**Solution:** *W* = Fd cos *θ* = (35.0 N)(25.0 m)(cos 35.0°) = 717 J

**Example 4**

Attempting to stop a runaway school bus, a superhero exerts a force of 200.0 N against the motion of the bus, slowing it to a stop over a distance of 12.0 m. How much work does the hero do on the bus?

**Given:** F = 200.0 N d = 12.0 m *θ* = 180°

**Find:** *W*

**Solution:** *W* = Fd cos *θ* = (200.0 N)(12.0 m)(cos 180°) = – 2.40 × 10^{3} J

Note the fact that the work done on the bus is negative. This is because the cosine of an 180° angle is equal to –1. The net effect of this work being done on the bus will be to cause a negative acceleration on it. If you are wondering why the answer is in scientific notation, it is because our answer came out to 2,400 J, but I wanted to show three significant digits.

Do you know how much work the bus did on the superhero in __Example 4__? Newton’s third law tells us that if the superhero exerted a 200.0 N force on the bus, then the bus exerted a 200.0 N force on the superhero. The superhero was displaced in the same direction as the force applied on him by the bus, so the angle is 0°. The work done by the bus on the superhero would be:

*W* = Fd cos *θ* = (200.0 N)(12.0 m)(cos 0°) = 2.40 × 10^{3} J

Sometimes you will get a tricky problem involving gravity. Consider the following example.

**Example 5**

A warehouse worker pushes an 80.0 kg crate a distance of 3.0 m up 22.0° incline. How much work is done against gravity?

Be careful with this one. If this question had asked for the total amount of work that the worker did, it would have be equal to

*W* = Fd cos *θ* = mg cos *θ* = (80.0 kg)(9.81 m/s^{2})(3.0 m)(cos 0°)

= 2,400 J

However, the question only asks for how much of the work that the worker does is done “against gravity.” In other words, we need to find the *y* component of the work. You might be tempted to just change your calculation to include the 22.0° angle, but you need to remember that the angle that we are interested in is always the angle between the displacement and the applied force, and that the question specifically asks for the “work done against gravity.” So, the angle that we are interested is actually (90° – 22.0° = 68.0°) 68.0°.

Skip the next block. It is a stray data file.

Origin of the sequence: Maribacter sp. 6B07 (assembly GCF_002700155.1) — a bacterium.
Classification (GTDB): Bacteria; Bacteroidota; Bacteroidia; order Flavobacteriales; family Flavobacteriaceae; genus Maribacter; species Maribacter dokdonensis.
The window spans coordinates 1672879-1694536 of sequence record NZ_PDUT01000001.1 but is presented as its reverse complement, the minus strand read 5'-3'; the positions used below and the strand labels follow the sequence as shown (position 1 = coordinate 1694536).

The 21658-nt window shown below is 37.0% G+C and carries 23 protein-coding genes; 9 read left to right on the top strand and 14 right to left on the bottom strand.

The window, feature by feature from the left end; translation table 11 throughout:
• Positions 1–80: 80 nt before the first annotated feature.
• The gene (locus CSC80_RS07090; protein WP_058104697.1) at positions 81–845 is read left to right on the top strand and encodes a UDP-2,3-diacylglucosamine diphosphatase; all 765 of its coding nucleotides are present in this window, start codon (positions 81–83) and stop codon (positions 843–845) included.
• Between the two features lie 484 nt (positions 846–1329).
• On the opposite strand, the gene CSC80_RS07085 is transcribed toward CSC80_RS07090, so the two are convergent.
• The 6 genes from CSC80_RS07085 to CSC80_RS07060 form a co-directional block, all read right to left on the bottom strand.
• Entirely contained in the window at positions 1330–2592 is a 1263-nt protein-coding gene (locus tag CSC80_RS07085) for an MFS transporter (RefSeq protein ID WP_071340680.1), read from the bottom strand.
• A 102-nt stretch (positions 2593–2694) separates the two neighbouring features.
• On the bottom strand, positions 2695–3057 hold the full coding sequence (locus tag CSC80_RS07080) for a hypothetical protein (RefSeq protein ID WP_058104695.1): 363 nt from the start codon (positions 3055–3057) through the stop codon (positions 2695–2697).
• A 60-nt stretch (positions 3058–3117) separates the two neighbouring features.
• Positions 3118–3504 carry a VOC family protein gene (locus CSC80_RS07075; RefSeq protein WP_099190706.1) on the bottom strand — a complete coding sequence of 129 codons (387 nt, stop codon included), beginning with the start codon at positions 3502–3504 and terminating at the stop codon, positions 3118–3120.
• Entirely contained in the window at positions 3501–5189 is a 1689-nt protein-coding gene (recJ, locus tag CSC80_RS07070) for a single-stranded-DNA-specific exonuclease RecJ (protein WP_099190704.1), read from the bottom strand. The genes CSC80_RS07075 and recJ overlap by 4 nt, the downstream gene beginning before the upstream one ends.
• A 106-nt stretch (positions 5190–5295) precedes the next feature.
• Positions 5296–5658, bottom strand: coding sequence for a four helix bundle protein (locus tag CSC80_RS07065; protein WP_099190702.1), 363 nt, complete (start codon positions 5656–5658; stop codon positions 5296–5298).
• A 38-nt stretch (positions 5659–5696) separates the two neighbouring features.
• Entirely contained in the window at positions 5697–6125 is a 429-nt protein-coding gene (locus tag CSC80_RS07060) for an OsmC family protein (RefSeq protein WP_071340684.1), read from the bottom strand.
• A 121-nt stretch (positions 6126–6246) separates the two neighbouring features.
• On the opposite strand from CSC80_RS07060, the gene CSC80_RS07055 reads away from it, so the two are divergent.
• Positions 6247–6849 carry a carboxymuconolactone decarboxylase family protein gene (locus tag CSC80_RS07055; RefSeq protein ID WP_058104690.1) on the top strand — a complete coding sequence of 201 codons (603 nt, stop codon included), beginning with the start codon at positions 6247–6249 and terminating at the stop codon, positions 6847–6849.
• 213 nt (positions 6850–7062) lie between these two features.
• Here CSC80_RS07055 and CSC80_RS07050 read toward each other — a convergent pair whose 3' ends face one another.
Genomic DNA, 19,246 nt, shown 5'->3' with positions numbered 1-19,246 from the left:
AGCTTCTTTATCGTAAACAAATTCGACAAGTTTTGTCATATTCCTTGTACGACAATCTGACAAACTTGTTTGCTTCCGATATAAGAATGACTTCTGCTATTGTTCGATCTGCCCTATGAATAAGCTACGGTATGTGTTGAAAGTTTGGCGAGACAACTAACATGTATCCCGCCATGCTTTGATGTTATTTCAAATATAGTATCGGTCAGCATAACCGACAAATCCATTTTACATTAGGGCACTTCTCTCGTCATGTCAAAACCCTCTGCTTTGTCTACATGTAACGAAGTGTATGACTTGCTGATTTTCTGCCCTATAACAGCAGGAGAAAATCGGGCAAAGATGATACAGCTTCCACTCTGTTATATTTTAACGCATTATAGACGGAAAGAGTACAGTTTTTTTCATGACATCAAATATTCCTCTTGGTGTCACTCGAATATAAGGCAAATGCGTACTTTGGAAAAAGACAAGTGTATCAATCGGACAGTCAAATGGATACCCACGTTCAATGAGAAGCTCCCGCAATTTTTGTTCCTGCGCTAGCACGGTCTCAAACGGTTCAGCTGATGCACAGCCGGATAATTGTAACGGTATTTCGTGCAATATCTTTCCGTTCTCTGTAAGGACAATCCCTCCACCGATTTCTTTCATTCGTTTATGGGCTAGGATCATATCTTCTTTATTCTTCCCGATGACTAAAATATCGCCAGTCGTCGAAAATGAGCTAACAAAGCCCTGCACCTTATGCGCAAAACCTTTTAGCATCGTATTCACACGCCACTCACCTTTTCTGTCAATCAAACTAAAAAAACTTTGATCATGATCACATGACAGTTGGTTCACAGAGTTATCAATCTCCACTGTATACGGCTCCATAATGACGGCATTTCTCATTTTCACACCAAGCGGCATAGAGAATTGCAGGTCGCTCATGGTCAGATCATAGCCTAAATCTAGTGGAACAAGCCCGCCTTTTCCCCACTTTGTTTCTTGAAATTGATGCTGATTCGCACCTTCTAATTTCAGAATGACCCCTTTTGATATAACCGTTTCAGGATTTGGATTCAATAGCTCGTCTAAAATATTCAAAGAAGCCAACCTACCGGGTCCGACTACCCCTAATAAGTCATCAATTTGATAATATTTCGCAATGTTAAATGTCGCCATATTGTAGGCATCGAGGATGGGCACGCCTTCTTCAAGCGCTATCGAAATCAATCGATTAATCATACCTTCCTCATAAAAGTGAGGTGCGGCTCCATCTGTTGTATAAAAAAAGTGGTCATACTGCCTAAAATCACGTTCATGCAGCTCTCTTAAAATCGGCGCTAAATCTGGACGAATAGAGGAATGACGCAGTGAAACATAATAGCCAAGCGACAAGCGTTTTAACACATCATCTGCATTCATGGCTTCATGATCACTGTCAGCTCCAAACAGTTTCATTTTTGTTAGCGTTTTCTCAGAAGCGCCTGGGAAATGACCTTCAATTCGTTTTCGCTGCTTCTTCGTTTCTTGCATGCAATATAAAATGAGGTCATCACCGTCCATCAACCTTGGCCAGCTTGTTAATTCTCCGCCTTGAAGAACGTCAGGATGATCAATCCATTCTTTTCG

**Given:** *m* = 80.0 kg g = 9.81 m/s^{2} d = 3.0 m *θ* = 68.0°

**Find:** *W*

**Solution:** *W* = Fd cos *θ* = mgd cos *θ*

= (80.0 kg)(9.81 m/s^{2})(3.0 m)(cos 68.0°) = 880 J

Alternatively, we could have used sin 22.0° in place of cos 68.0° and still found the same answer, but I didn’t want to confuse anyone by changing the work formula at this point.

Finally, let’s do one last example where work isn’t the unknown. Just so we practice isolating a different variable from the equation.

**Example 6**

A crane does 680 J of work as it lifts a crate a height of 20.0 m. What is the mass of the crate?

**Given:** *W* = 680 J d = 20.0 m g = 9.81 m/s^{2} *θ* = 0°

**Find:** *m*

**Formula:** *W*= *m*gd cos *θ*

Of course, we wouldn’t need a crane to pick up the crate from __Example 6__. A kilogram weighs only about 2.2 pounds near the surface of Earth, so the “crate” weighs only about

Now go on to the review questions.

Lesson 3–1 Review

__1.__ _______________ is the product of the displacement and the component of the force in the direction of the displacement.

__2.__ A boy drags a sled 12.0 m across the snow by exerting a 20.0 N force along a rope at an angle of 55.0° above the horizontal. How much work does the boy do on the sled?

__3.__ A worker does 350 J of work lifting a 15.0 kg item to a shelf. How high does she lift it?

__4.__ A man holds a 50.0 kg weight stationary above his head, at a height of 1.90 m, for a period of 15.0 seconds. How much work does he do during this period of time?

__5.__ A waitress walks at a uniform speed, covering 4.0 meters as she carries a 3.0 kg tray at a constant height 1.50 m. How much work does she do on the tray during this period of time?